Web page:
The Sydney Omega Ensemble and Gerard Willems Play Wind and Piano Works by Jolivet, Beethoven and New Australian Music by Luke Styles

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André Jolivet at the Dresden home of a flutist friend after a concert. Photo from

André Jolivet at the Dresden home of a flutist friend after a concert. Photo from

Utzon Room, Sydney Opera House: 19 February, 2012
This program repeats at the Springwood Civic Centre for the Blue Mountains Concert Society on 26 February

Luke StylesShimmers
André Jolivet – Sérénade for Wind Quintet
Beethoven – Piano Sonata no. 14 in C♯ Minor, opus 27 no. 2
Beethoven – Quintet for Piano and Wind, opus 16

Sydney Omega Ensemble
David Rowden – clarinet
Emma Sholl – flute
Shefali Pryor – oboe
Matthew Ockenden – bassoon
Euan Harvey – horn

Gerard Willems – piano

The Sydney Omega Ensemble, as fairly young musicians, though with three members of the SSO’s wind section, in no way without experience, with help from the non-profit Ars Musica Australis, enjoys commissioning and playing new pieces from young Australian composers. They do so in many of their concerts, taking the tactic of mixing them in a program with traditional composers, rather than the all-together contemporary music festival approach. Even if the new pieces are only short, it obviously adds variety for the audience and players and fills in some of the difficult gap between conservatory student concerts and festivals and the commissions of more established composers by Musica Viva (for new chamber music) and the SSO, Australian Chamber Orchestra and Australian Ballet, etc. for new orchestral works, the orchestral works usually coming from the same handful of Australian composers. So it is a valuable little institution David Rowden, the Ensemble’s artistic director, founder and clarinetist, and company have run over the past few years.

In this case the new piece is from Luke Styles, a former classmate of Rowden’s at the Sydney Conservatorium, according to their introduction-spiel, and it is called “Shimmers.” According to the composer, it is inspired by the play of light on Sydney Harbour and the description of certain chords using the same word. In the spectrum of program music, this is closer to the purer “Wind Quintet No. X” than an actual narrative  program, but to a Sydney and Sydney tourist audience with the view of the famous Harbour on a archetypal Sydney summer day spread out behind the musicians through the panoramic windows of the Opera House’s Utzon Room, these introductory words raise in us a whole crowd of associations and expectations, perhaps unfairly to the music. The music must be listened to on its own, stand on its own, taken at face value, as much as possible.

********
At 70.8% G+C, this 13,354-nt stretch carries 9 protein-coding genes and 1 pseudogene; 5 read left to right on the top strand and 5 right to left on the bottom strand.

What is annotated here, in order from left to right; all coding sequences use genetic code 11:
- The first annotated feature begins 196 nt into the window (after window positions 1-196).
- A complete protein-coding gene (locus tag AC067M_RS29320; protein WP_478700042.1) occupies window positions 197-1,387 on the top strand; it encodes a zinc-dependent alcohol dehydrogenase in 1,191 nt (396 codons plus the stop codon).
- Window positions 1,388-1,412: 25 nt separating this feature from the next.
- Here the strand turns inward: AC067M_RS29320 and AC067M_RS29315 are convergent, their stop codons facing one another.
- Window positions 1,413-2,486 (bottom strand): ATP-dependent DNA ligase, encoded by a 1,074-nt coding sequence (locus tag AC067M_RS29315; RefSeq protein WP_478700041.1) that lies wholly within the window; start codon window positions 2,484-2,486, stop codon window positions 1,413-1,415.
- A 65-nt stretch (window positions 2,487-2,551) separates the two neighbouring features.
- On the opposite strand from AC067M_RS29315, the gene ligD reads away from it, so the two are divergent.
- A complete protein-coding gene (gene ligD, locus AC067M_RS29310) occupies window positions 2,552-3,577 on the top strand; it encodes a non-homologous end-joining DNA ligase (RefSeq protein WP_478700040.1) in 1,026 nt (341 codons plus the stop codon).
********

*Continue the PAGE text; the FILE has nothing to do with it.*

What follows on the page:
The music has a slow, walking tempo, with sustained tutti chords with quite long pauses between. The chords are dissonant, sometimes chromatic, the resulting beats giving us the eponymous shimmering. The chords change at a slow pace, slow enough to give the piece scope and extent seemingly beyond its five or so minutes’ duration, but not so slow that the thread of the harmonic progression is lost. There is not much melody per se, but a rising crescendo motif, first low in the bassoon, somewhat like the call of a large animal, is passed between the instruments. Overall, the mood and color of the harmonies, and the slow, but never slack, tempo reminded me of some of the better film noir scores’ openings — but rather more abstract than that, certainly more abstract than Sydney Harbour, which is a very definite creature, and more abstract even than the general experience of light and water. Vladimir Ashkenazy is right to say the program is only there to entertain us, and here the music is certainly enough on its own without any entertainment or introduction. The equilibrium of dynamics and timbres and the play off the instruments’ overtones makes it something of a performer’s piece, the music sounding beyond the pitches that can be written down conveniently on the page, even if there are no real characteristic solos or passages written separately and specially for any of the instruments in the ensemble.

André Jolivet is not heard too often in Sydney, perhaps eclipsed by Messaien, so it is nice to hear his music along side the new piece. Jolivet’s Sérénade gives much for the oboe to do, being adapted from an oboe sonata, but he also writes significant, that is to say separate, indispensable and characteristic parts for the other instruments, especially the flute and clarinet, to give the piece a certain lucidity, and often a fascinating, not at all “smoothed over,” texture. The ensemble played it very clearly with very fine balance in the acoustic of the room, which although is mostly made, except for Jørn Utzon’s tapestry, of glass and concrete and wood parquet flooring, has surprisingly clean, clear acoustics for wind chamber music. They played practically flawlessly. Shefali Pryor, usually the Sydney Symphony’s associate principal oboe, and sometimes first oboist, as in the Beethoven’s Ninth performance two weeks ago, excelled in the demanding solos, and played especially beautifully in the third movement. As an ensemble, there might have been a few opening day nerves; they tended to keep a strong rein on the rubato, perhaps something more of a symphonic collective collaboration than chamber music experimentation and individual shining warmth, but their understanding of the music came across with immediacy in, for example, the seamless run from the end of the first movement “Cantiléne: Moderato” into the second movement “Caprice: Scherzando” whose first notes had a wonderful sudden bite on the attack with the great swing in mood and tempo.